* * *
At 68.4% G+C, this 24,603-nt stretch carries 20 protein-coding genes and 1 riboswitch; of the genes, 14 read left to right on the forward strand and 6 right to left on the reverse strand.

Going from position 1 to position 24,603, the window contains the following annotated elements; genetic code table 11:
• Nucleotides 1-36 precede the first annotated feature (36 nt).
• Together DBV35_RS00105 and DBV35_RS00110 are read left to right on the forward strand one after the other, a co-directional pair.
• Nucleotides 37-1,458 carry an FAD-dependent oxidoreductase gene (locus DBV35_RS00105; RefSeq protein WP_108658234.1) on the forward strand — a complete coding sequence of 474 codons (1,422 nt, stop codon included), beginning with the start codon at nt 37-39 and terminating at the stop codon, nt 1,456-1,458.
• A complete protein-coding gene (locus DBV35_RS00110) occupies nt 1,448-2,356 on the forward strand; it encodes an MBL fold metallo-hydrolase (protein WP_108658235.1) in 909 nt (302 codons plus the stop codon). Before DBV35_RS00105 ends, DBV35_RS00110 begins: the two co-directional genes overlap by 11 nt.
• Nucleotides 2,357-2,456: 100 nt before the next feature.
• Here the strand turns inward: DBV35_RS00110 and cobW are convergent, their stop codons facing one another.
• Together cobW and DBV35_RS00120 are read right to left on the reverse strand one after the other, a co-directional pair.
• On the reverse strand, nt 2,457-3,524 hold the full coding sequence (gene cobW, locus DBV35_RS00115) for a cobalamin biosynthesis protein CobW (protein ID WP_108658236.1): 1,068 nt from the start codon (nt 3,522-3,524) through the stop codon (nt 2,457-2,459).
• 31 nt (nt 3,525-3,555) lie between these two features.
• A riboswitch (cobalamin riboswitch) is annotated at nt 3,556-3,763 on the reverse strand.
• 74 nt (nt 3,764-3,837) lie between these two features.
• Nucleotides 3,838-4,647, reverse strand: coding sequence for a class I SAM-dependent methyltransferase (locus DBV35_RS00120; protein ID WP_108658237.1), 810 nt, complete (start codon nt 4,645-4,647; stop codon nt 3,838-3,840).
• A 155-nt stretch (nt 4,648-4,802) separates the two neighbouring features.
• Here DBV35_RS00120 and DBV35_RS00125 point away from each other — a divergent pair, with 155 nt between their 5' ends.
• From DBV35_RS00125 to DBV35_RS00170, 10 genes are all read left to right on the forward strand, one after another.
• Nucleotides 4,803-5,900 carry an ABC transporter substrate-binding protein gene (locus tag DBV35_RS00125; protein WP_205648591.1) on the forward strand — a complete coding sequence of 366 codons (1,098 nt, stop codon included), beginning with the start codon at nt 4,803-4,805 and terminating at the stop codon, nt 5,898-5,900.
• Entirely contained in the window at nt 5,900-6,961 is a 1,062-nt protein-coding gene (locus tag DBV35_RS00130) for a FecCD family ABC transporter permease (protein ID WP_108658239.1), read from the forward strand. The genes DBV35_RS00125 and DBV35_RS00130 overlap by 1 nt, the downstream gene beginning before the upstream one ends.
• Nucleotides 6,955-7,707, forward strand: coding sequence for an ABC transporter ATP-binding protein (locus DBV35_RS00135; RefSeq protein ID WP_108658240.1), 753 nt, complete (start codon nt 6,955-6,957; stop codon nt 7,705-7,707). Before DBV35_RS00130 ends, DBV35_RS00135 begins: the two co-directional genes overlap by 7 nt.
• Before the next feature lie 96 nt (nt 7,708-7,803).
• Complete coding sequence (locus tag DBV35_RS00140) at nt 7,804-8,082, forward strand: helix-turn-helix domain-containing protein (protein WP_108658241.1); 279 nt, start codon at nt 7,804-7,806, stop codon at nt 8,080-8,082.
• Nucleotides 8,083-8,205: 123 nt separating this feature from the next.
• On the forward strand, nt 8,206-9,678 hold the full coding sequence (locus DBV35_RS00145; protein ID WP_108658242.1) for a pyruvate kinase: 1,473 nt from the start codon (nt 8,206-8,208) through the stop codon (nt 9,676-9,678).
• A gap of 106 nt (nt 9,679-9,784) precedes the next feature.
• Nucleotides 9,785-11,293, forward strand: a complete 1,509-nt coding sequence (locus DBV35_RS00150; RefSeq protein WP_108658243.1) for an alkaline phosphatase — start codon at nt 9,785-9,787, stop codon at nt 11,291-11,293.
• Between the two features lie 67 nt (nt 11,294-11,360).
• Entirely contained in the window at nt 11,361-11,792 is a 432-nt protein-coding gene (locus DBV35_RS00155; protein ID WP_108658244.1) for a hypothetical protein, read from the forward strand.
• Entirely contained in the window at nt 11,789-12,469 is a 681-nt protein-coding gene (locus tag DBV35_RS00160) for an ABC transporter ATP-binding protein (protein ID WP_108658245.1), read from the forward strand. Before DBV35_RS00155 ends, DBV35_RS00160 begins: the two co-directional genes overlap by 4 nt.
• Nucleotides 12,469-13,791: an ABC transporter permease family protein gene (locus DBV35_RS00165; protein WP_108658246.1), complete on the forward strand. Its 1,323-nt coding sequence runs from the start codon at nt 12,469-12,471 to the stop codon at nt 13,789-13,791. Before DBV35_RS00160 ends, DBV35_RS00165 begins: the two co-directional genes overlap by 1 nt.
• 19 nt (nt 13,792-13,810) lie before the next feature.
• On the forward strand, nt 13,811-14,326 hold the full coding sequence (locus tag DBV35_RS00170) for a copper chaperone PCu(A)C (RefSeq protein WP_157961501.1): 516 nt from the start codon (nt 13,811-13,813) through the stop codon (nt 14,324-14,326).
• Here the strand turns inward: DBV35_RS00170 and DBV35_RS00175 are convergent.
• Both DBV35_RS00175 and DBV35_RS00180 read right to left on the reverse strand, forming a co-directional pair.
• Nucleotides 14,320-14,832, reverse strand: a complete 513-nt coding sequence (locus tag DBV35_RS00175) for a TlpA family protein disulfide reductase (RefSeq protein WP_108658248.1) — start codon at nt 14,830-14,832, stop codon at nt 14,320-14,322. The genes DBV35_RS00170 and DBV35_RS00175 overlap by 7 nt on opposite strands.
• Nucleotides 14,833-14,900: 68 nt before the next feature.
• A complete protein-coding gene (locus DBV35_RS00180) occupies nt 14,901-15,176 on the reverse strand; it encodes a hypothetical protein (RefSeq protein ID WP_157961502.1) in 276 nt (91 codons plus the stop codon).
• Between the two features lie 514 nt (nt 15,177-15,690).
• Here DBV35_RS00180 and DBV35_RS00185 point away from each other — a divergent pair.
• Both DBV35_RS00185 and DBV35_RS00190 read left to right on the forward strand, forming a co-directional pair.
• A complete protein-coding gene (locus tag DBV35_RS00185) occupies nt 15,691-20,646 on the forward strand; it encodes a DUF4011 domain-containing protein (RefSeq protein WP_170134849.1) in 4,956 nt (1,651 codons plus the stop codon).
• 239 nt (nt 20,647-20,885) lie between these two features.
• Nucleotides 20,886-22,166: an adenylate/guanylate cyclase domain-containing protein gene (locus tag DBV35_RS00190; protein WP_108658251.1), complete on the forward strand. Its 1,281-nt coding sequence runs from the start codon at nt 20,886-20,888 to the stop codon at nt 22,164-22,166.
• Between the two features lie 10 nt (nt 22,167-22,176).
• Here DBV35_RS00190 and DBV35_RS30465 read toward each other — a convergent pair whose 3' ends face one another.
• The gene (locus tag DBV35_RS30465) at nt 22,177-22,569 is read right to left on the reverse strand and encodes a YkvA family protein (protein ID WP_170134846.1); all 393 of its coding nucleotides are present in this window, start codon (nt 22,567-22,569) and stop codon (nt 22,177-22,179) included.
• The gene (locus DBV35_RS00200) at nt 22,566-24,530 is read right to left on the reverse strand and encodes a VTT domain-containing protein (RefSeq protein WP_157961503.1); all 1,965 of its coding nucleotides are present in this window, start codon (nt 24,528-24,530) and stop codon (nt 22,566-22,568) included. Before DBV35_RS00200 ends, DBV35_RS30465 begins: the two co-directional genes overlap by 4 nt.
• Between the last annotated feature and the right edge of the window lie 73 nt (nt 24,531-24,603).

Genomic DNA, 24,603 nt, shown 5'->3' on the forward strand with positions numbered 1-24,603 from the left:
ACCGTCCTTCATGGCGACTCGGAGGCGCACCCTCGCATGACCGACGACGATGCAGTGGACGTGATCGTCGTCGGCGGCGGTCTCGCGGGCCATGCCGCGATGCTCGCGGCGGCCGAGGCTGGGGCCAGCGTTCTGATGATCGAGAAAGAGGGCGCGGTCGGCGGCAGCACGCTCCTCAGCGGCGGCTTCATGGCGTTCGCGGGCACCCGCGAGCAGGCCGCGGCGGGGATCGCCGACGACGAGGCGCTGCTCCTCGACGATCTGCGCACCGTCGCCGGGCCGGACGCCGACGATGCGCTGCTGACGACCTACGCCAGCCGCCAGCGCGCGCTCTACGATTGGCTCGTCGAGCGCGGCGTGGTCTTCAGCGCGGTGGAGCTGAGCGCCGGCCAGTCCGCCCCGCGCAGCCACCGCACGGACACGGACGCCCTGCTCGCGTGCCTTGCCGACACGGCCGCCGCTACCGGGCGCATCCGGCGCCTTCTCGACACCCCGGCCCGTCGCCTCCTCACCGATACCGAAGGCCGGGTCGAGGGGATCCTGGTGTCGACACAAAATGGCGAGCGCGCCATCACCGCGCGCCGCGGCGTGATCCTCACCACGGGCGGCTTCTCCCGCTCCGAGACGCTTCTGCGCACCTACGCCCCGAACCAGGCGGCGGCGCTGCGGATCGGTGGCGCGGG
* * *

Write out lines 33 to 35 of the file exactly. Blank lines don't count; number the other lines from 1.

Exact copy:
• Here the strand turns inward: DBV35_RS00170 and DBV35_RS00175 are convergent.
• Both DBV35_RS00175 and DBV35_RS00180 read right to left on the reverse strand, forming a co-directional pair.
• Nucleotides 14,320-14,832, reverse strand: a complete 513-nt coding sequence (locus tag DBV35_RS00175) for a TlpA family protein disulfide reductase (RefSeq protein WP_108658248.1) — start codon at nt 14,830-14,832, stop codon at nt 14,320-14,322. The genes DBV35_RS00170 and DBV35_RS00175 overlap by 7 nt on opposite strands.